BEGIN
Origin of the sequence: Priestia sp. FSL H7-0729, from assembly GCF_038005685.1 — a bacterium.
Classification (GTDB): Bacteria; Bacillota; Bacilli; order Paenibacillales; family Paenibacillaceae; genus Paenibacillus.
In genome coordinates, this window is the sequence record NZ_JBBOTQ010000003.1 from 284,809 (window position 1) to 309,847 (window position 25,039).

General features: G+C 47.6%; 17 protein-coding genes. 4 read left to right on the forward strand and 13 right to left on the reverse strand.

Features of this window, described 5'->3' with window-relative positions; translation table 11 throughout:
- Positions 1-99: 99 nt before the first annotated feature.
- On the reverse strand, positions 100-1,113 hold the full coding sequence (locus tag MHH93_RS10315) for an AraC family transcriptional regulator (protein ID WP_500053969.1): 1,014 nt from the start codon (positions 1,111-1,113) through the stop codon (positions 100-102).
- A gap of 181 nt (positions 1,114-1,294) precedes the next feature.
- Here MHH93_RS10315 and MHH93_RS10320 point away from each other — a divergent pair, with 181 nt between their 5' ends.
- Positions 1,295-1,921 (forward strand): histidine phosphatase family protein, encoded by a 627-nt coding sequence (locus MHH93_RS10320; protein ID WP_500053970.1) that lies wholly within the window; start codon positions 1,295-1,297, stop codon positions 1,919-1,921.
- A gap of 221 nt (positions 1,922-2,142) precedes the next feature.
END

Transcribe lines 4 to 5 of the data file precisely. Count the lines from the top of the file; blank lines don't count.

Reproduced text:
General features: G+C 47.6%; 17 protein-coding genes. 4 read left to right on the forward strand and 13 right to left on the reverse strand.

Features of this window, described 5'->3' with window-relative positions; translation table 11 throughout: